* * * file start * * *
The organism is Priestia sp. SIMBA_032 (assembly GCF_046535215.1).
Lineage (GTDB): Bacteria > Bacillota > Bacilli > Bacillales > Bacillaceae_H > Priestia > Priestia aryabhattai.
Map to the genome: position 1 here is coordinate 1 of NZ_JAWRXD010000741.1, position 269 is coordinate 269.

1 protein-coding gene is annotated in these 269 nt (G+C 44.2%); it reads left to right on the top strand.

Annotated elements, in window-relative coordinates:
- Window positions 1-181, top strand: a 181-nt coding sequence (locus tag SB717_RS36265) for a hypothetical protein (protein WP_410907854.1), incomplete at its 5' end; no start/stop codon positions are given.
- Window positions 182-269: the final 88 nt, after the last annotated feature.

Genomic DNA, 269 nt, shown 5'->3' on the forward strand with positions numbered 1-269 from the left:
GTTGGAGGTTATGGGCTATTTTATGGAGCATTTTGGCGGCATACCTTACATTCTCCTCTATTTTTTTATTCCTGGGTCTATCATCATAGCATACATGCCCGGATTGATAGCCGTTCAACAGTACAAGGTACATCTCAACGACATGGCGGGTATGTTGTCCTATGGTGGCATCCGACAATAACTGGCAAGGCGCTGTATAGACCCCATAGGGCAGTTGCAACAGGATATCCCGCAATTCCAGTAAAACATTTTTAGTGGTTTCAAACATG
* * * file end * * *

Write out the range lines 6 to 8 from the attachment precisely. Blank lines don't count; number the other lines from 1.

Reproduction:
- Window positions 1-181, top strand: a 181-nt coding sequence (locus tag SB717_RS36265) for a hypothetical protein (protein WP_410907854.1), incomplete at its 5' end; no start/stop codon positions are given.
- Window positions 182-269: the final 88 nt, after the last annotated feature.

Genomic DNA, 269 nt, shown 5'->3' on the forward strand with positions numbered 1-269 from the left: